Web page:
My Take: 'I'm spiritual but not religious' is a cop-out
The author notes that more and more young people are rejecting traditional religion and taking up a variety of spiritual practices.
September 29th, 2012
10:00 PM ET

My Take: 'I'm spiritual but not religious' is a cop-out

By Alan Miller, Special to CNN

Editor’s note: Alan Miller is Director of The New York Salon and Co-Founder of London's Old Truman Brewery. He is speaking at The Battle of Ideas at London's Barbican in October.

By Alan Miller, Special to CNN

The increasingly common refrain that "I'm spiritual, but not religious," represents some of the most retrogressive aspects of contemporary society. The spiritual but not religious "movement" - an inappropriate term as that would suggest some collective, organizational aspect - highlights the implosion of belief that has struck at the heart of Western society.

Spiritual but not religious people are especially prevalent in the younger population in the United States, although a recent study has argued that it is not so much that people have stopped believing in God, but rather have drifted from formal institutions.

It seems that just being a part of a religious institution is nowadays associated negatively, with everything from the Religious Right to child abuse, back to the Crusades and of course with terrorism today.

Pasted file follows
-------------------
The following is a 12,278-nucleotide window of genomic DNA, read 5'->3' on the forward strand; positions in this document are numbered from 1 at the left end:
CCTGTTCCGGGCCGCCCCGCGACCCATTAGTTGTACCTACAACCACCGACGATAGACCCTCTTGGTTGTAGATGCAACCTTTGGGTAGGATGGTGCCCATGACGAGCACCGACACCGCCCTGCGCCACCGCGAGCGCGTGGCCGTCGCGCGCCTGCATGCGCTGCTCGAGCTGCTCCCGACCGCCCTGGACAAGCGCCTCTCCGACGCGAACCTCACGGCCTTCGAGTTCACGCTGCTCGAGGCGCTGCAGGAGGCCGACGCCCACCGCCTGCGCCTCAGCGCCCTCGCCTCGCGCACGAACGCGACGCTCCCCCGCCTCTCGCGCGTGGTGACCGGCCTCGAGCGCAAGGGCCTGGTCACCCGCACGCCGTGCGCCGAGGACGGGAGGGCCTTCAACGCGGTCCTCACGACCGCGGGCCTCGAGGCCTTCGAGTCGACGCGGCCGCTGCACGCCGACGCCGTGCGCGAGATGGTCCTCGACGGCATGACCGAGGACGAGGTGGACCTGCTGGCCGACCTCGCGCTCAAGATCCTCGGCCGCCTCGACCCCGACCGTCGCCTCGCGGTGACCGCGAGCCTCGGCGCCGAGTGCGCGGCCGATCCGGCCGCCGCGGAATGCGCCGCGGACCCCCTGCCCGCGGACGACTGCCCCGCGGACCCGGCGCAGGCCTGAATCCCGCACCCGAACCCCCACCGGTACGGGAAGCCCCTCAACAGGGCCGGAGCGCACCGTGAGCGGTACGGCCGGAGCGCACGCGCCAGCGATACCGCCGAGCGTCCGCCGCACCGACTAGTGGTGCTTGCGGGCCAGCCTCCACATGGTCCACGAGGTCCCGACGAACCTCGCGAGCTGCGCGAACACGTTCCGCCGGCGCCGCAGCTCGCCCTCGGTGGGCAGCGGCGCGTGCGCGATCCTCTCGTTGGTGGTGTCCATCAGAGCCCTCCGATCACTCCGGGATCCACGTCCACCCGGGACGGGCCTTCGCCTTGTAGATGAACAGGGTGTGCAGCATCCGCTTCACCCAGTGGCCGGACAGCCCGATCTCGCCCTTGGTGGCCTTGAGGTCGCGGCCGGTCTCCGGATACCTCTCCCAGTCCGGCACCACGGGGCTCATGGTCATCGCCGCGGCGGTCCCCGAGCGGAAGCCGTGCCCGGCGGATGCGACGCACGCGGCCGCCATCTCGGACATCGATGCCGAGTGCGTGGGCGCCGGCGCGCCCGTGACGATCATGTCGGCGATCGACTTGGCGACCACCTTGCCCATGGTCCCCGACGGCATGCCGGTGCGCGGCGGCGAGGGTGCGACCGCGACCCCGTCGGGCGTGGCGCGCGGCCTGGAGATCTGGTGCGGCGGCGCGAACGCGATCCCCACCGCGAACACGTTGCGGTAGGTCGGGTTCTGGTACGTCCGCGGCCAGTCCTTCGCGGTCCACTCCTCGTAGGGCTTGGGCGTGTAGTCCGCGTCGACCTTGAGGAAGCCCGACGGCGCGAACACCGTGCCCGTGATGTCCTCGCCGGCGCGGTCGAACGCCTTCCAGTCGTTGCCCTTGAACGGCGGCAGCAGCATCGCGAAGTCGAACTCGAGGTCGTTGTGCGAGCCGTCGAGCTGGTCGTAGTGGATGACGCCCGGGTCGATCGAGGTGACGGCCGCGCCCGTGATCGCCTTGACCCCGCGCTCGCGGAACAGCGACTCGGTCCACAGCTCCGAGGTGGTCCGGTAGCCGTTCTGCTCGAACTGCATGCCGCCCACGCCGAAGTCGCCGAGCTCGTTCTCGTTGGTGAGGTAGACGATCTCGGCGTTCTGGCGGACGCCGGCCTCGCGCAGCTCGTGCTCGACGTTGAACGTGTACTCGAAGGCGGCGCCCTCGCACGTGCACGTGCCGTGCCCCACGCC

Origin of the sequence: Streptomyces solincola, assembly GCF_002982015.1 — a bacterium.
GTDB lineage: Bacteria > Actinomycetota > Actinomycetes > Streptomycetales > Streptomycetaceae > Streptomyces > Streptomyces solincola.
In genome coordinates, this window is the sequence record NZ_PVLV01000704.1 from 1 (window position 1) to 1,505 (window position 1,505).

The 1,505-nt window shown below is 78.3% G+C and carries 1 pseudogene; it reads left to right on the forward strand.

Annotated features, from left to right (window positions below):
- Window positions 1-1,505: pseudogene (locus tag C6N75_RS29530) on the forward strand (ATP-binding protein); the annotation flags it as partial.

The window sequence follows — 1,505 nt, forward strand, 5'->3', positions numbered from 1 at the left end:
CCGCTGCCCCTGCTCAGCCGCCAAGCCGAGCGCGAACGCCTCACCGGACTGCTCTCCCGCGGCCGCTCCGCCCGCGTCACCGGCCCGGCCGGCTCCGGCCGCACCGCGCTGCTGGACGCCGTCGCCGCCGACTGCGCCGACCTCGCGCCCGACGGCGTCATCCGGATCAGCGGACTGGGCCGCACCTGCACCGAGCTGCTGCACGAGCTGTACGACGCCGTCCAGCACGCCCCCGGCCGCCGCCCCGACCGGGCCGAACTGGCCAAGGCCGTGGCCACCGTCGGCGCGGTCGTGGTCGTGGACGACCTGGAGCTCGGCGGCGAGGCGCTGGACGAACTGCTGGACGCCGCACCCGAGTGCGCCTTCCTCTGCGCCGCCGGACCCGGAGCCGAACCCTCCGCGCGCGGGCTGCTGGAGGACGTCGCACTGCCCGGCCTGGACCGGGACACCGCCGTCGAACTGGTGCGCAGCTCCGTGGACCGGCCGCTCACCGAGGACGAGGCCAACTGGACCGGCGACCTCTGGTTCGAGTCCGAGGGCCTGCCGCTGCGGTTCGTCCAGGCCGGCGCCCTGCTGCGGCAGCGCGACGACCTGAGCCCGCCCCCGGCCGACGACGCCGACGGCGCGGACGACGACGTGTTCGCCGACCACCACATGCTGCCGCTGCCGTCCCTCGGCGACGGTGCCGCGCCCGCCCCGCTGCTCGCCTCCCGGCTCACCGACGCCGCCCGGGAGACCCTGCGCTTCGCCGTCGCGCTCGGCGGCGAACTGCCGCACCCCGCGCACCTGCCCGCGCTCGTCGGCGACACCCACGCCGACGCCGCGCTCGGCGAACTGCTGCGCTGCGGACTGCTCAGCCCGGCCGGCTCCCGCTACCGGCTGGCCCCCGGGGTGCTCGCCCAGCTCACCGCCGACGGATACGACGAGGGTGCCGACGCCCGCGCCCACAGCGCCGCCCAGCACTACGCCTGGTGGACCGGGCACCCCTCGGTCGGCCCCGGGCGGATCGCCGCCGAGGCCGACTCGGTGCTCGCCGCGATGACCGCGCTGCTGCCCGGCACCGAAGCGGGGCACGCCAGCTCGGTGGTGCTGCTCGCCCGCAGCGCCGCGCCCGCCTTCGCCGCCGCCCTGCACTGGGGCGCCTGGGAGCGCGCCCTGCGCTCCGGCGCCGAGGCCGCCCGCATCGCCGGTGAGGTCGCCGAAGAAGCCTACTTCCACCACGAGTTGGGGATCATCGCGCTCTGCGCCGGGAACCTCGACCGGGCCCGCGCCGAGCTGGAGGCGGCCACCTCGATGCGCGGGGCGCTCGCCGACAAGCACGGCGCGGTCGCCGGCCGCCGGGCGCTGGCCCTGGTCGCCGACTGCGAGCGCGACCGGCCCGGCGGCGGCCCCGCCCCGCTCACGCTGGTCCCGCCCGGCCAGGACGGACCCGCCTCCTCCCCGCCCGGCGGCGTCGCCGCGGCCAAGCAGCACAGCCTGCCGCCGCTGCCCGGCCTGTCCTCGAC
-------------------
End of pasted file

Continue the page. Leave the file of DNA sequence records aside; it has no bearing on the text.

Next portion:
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Those in the spiritual-but-not-religious camp are peddling the notion that by being independent - by choosing an "individual relationship" to some concept of "higher power", energy, oneness or something-or-other - they are in a deeper, more profound relationship than one that is coerced via a large institution like a church.

That attitude fits with the message we are receiving more and more that "feeling" something somehow is more pure and perhaps, more "true” than having to fit in with the doctrine, practices, rules and observations of a formal institution that are handed down to us.

The trouble is that “spiritual but not religious” offers no positive exposition or understanding or explanation of a body of belief or set of principles of any kind.

What is it, this "spiritual" identity as such? What is practiced? What is believed?

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The accusation is often leveled that such questions betray a rigidity of outlook, all a tad doctrinaire and rather old-fashioned.

But when the contemporary fashion is for an abundance of relativist "truths" and what appears to be in the ascendancy is how one "feels" and even governments aim to have a "happiness agenda," desperate to fill a gap at the heart of civic society, then being old-fashioned may not be such a terrible accusation.

It is within the context of today's anti-big, anti-discipline, anti-challenging climate - in combination with a therapeutic turn in which everything can be resolved through addressing my inner existential being - that the spiritual but not religious outlook has flourished.

The boom in megachurches merely reflect this sidelining of serious religious study for networking, drop-in centers and positive feelings.

Those that identify themselves, in our multi-cultural, hyphenated-American world often go for a smorgasbord of pick-and-mix choices.